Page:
Visiting a vet during the coronavirus outbreak

What to expect if you need to visit a vet during the coronavirus outbreak. 

Even though we're in the midst of the coronavirus outbreak, this won't stop our pets becoming poorly, and it won't stop us worrying about them.

Visiting a vet at this time is very different to what we're used to. And it's likely we're going to settle into a 'new normal'.

The British Veterinary Association have been offering guidance to vet practices on how they can best help pets and owners, while staying safe.  

These are the latest updates as provided by the BVA and the Royal College of Veterinary Surgeons.

Update on 13/07/20: According to the most recent RCVS survey, 32% of practices reported a near normal caseload with 6% reporting they were back to business as usual.

Only 4% of practices reported they were seeing emergencies only, so it is safe to say that access to regular veterinary services is still improving and quite close to ‘normal’.

RCVS advise that you should not be afraid to contact your usual veterinary practice first. If you’re unable to get through you should try a different vet in your local area.

You should be patient with your vet practice as they may still have reduced staffing, with an increased workload.

If you are a customer of our sister company Bought By Many cat and dog insurance, you have complimentary access to the FirstVet service if your pet is unwell.

As more practices adopt the ‘new normal’ it is likely that anybody entering the building will be asked to wear a face covering.

Some practices are allowing pet owners back into the building, others are still operating a ‘locked door’ policy.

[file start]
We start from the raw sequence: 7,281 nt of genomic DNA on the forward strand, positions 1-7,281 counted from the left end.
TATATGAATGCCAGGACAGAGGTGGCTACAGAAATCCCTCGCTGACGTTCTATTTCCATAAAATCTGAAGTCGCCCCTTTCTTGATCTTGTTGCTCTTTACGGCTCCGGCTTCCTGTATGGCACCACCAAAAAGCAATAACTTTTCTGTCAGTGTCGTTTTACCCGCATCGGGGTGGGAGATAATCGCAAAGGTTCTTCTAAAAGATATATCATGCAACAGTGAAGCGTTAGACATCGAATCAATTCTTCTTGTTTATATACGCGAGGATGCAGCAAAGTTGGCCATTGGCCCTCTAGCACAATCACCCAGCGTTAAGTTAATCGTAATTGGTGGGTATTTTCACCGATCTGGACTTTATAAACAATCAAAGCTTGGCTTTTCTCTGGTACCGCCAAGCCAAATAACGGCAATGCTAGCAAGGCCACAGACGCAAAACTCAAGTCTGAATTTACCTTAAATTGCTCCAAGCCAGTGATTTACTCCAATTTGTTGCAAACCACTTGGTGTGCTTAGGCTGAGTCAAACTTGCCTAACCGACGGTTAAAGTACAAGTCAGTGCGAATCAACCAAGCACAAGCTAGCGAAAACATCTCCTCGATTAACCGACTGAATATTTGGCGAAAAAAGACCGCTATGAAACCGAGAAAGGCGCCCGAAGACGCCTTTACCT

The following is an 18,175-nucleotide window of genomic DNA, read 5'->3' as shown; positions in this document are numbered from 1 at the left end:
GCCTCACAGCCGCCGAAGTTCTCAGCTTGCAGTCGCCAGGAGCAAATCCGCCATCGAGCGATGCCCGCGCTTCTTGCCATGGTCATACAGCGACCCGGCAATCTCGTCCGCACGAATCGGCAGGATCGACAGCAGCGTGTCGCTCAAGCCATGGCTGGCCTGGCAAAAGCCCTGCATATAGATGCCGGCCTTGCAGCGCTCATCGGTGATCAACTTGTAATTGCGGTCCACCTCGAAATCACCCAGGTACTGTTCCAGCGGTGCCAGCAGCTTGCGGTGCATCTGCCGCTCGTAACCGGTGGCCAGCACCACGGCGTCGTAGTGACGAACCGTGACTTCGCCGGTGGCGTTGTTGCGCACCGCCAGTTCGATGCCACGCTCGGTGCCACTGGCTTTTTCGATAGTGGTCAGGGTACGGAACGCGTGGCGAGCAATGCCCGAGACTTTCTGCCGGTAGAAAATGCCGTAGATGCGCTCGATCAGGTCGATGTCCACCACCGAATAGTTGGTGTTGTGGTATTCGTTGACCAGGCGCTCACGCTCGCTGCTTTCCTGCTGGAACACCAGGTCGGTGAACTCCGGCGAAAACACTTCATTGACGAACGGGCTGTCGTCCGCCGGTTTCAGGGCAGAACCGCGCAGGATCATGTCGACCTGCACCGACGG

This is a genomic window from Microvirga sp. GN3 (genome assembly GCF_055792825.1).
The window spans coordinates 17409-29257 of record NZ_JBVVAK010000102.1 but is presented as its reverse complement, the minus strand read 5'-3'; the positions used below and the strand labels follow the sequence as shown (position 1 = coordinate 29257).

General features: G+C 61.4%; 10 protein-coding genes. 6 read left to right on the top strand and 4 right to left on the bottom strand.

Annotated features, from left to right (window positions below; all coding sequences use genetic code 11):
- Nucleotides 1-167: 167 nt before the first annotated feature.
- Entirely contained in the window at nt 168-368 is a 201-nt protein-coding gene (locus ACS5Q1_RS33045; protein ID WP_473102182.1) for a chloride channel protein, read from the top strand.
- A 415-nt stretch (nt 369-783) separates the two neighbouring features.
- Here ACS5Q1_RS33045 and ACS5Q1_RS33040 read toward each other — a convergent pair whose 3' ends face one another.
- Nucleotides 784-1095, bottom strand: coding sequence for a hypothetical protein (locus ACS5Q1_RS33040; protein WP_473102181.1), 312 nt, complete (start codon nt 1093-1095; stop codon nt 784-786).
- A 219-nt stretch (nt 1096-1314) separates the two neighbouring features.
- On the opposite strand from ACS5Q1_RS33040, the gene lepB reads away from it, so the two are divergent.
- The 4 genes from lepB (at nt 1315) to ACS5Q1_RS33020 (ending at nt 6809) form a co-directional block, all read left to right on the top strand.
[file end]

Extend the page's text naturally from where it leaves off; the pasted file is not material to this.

Over the coming few weeks, it is likely the numbers of practices seeing a normal caseload will increase and more practices will be reporting business as usual.

Update on 8/6/2020:  Some veterinary practices have started to share their operational plans for the ‘new normal’ and how a more ‘routine’ service will function for the foreseeable future.

This includes:

  • Observing social/physical distancing always – when waiting outside the building there will be no contact collection of medications/food. Pets only in the building and no home visits under any circumstances. Euthanasia is likely to be the only exception and every case will be dealt with on an individual basis.
  • Catching up with routine booster vaccinations – priority will be given to pets that are the most overdue until all caught up.
  • Elective operations – such as neutering and non-urgent dental surgery will start to be booked in.
  • It is best to contact your vet practice by phone before ‘dropping by’ even to collect items that have been pre-ordered.

By the end of this month the RCVS report on the future of tele/video/remote consulting and prescribing of veterinary medications will be published. The outcome of this report is likely to have an impact on the shape of services offered by veterinary practices throughout the UK for the long term future.

Update on 1/6/2020:  As the UK generally eases lockdown restrictions, the veterinary industry is planning long term changes to how they function on a day to day basis, to provide as much of a full veterinary service as possible – the ‘new normal’.

Likely to stay:

  • Pet owners not allowed inside the practice building
  • No contact collection/delivery of medications/supplies
  • Remote video consultation
  • Some remote prescribing of medications (to be reviewed this month)
  • Veterinary teams working in fixed pairs/skeleton teams